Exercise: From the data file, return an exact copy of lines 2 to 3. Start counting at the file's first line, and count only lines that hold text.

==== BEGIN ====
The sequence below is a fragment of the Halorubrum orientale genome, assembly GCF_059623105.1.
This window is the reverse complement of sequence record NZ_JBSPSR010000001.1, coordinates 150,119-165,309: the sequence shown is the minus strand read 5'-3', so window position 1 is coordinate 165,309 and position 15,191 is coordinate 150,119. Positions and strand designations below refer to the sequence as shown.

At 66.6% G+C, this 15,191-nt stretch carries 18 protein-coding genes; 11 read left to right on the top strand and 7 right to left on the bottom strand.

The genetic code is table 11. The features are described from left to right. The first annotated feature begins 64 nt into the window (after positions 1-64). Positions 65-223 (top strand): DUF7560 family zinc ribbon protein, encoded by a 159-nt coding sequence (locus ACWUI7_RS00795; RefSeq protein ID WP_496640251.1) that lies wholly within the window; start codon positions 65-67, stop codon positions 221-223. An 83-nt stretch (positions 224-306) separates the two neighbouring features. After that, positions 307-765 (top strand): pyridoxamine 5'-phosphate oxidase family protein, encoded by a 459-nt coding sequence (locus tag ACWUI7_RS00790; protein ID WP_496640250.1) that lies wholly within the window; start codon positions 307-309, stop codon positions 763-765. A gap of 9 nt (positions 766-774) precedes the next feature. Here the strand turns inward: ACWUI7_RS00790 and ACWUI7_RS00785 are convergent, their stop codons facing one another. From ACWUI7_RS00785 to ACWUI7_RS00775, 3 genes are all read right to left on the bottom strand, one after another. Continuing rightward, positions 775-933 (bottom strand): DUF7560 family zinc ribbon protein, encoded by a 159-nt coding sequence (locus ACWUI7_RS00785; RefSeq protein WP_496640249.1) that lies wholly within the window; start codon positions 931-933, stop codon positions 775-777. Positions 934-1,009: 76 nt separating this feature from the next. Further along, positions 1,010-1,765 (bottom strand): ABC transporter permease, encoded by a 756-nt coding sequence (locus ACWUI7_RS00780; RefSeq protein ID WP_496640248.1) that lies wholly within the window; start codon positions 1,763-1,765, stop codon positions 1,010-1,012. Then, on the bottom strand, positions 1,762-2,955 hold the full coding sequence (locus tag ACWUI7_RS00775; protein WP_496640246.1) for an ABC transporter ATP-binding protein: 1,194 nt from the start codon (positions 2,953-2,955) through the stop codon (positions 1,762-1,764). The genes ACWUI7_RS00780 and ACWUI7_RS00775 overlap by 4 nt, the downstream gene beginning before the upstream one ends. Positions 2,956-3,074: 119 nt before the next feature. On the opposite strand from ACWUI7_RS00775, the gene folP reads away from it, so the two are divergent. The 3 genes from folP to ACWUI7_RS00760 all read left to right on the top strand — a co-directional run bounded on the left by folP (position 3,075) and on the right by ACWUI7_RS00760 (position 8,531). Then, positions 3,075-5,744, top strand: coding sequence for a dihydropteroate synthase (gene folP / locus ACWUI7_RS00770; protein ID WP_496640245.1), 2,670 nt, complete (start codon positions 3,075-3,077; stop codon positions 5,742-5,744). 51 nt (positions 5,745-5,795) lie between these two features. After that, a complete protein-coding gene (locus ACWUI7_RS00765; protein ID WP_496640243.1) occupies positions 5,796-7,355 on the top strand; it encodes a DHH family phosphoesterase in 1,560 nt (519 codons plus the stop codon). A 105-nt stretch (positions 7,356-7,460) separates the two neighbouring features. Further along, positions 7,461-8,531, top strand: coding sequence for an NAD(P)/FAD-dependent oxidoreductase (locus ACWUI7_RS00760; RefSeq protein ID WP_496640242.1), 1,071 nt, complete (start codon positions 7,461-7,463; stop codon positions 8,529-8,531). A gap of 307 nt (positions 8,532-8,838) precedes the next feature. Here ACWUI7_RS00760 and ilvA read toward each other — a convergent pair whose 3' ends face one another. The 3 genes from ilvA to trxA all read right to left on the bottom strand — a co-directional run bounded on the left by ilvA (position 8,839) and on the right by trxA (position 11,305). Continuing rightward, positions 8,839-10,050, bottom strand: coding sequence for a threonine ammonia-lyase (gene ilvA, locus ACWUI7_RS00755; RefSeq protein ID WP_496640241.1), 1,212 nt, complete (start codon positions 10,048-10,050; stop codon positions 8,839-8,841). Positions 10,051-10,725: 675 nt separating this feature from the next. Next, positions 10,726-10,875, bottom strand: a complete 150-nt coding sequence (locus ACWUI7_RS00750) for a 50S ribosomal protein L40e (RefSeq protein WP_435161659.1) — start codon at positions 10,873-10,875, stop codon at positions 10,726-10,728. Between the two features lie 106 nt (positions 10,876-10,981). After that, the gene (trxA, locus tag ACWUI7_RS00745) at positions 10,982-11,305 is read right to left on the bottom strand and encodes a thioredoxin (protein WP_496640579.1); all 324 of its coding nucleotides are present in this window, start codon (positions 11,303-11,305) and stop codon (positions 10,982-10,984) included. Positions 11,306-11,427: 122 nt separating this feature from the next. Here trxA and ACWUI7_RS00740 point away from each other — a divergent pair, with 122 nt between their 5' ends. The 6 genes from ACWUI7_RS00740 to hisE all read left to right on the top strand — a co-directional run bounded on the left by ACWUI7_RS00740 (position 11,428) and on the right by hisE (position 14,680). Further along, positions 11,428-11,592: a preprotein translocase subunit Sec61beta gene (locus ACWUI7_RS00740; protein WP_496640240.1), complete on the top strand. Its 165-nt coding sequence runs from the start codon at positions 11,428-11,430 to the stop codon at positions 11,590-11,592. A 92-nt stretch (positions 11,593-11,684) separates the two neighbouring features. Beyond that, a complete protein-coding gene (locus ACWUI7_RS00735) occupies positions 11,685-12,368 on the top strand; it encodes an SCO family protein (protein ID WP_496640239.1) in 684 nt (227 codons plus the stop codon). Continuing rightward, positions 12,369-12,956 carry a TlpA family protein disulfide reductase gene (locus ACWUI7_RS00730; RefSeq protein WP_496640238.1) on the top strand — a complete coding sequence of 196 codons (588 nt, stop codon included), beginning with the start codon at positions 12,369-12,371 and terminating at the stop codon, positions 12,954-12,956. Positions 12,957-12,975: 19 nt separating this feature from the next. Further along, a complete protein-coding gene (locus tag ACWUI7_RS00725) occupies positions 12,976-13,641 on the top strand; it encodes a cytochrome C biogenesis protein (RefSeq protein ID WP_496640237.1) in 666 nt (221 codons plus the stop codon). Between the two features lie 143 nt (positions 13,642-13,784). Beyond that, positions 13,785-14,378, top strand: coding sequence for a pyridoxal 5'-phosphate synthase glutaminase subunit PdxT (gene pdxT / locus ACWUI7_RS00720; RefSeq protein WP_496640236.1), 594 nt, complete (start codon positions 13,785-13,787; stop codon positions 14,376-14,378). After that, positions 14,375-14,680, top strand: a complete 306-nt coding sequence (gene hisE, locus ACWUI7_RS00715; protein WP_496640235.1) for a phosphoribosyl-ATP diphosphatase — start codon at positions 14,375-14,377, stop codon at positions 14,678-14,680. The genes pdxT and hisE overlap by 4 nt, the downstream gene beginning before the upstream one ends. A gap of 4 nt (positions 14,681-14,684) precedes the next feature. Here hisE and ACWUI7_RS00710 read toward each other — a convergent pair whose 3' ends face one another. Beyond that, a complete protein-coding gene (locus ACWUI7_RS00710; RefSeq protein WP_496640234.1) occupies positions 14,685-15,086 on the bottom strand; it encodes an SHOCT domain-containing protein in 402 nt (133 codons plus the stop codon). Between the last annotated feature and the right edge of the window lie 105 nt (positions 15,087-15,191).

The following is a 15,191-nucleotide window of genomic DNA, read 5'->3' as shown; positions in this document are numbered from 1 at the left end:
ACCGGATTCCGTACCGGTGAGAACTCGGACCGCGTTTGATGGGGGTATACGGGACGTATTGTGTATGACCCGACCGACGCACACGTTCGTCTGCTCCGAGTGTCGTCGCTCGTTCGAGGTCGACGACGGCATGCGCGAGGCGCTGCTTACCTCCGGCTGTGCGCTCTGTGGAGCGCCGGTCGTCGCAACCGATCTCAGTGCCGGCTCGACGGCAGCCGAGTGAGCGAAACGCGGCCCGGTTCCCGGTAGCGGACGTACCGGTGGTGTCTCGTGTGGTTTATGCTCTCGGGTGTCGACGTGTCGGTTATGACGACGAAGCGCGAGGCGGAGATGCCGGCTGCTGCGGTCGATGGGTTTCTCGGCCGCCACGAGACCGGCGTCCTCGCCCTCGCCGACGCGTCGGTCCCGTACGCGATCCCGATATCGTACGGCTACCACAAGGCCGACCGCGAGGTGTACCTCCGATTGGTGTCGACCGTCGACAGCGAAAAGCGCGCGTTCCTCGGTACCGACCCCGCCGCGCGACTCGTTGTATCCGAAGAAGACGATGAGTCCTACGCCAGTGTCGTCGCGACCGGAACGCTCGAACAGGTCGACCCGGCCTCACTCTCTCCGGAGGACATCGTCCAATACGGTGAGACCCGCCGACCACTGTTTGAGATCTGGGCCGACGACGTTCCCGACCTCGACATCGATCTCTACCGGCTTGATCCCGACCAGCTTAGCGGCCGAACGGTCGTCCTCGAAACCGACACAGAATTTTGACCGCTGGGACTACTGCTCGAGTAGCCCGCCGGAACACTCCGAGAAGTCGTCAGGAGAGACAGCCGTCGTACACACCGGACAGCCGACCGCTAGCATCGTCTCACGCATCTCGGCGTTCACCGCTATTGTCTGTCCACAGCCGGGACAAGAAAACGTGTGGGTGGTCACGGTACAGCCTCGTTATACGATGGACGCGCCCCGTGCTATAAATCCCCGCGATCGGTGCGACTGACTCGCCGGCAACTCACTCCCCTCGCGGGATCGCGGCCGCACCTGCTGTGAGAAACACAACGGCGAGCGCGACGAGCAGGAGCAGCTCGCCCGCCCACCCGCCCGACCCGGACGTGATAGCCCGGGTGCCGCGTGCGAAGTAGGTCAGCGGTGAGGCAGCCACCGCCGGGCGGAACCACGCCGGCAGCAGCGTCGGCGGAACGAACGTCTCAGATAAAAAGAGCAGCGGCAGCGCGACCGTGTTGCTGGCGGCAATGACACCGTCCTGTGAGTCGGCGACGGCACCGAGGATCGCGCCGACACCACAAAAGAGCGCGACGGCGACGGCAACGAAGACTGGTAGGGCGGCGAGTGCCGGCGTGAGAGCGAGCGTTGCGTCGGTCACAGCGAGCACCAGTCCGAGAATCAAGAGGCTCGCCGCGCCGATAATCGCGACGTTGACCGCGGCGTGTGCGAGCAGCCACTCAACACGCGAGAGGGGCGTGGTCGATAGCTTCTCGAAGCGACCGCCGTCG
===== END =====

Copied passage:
This window is the reverse complement of sequence record NZ_JBSPSR010000001.1, coordinates 150,119-165,309: the sequence shown is the minus strand read 5'-3', so window position 1 is coordinate 165,309 and position 15,191 is coordinate 150,119. Positions and strand designations below refer to the sequence as shown.

At 66.6% G+C, this 15,191-nt stretch carries 18 protein-coding genes; 11 read left to right on the top strand and 7 right to left on the bottom strand.